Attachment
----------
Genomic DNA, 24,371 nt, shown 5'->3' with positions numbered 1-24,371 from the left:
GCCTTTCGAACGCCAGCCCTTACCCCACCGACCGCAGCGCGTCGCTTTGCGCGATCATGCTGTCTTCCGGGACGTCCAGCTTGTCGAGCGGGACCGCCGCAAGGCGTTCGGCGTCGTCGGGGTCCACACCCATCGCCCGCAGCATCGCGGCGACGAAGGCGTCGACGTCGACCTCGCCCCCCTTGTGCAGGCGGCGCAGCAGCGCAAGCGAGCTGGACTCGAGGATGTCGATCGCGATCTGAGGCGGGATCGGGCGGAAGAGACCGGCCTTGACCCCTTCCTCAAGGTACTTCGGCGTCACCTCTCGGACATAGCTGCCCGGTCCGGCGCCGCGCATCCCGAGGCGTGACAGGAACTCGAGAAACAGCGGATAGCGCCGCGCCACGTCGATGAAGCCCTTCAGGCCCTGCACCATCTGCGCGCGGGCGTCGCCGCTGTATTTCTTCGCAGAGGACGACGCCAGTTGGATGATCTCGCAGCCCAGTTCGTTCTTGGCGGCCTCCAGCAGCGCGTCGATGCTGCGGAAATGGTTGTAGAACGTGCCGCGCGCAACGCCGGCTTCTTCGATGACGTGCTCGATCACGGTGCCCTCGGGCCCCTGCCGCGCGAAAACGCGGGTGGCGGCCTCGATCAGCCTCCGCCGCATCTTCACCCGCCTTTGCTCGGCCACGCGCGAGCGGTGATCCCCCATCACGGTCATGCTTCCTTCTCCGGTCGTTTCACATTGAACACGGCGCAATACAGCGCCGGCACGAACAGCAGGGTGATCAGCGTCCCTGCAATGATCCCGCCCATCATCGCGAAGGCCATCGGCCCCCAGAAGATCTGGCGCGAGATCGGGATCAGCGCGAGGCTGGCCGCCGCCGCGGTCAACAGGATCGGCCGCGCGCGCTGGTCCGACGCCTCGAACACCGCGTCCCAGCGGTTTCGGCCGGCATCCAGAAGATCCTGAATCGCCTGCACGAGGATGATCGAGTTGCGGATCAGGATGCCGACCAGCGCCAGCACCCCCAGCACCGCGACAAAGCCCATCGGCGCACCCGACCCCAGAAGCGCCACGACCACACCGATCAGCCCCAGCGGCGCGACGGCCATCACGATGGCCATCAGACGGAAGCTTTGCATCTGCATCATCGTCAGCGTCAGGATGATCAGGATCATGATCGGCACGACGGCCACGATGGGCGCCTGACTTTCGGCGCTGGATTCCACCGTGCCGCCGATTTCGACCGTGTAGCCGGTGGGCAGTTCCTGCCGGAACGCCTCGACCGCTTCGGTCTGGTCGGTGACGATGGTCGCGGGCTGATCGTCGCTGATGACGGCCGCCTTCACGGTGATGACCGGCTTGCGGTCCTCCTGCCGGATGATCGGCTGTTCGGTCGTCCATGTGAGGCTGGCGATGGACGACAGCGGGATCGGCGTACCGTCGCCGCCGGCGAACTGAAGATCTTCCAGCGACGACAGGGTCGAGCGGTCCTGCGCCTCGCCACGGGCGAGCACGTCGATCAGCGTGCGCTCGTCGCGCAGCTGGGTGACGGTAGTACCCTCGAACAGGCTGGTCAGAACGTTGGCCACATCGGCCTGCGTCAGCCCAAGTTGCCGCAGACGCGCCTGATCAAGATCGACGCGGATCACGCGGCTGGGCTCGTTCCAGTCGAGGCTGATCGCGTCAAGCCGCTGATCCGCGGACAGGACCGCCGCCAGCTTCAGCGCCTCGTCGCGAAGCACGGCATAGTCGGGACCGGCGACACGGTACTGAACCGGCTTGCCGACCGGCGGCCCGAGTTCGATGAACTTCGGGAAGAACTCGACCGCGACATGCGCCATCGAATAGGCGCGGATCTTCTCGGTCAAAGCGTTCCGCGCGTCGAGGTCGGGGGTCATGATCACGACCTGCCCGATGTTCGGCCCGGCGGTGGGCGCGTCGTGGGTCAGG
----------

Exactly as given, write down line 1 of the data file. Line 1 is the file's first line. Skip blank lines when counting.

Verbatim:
Genomic DNA, 24,371 nt, shown 5'->3' with positions numbered 1-24,371 from the left: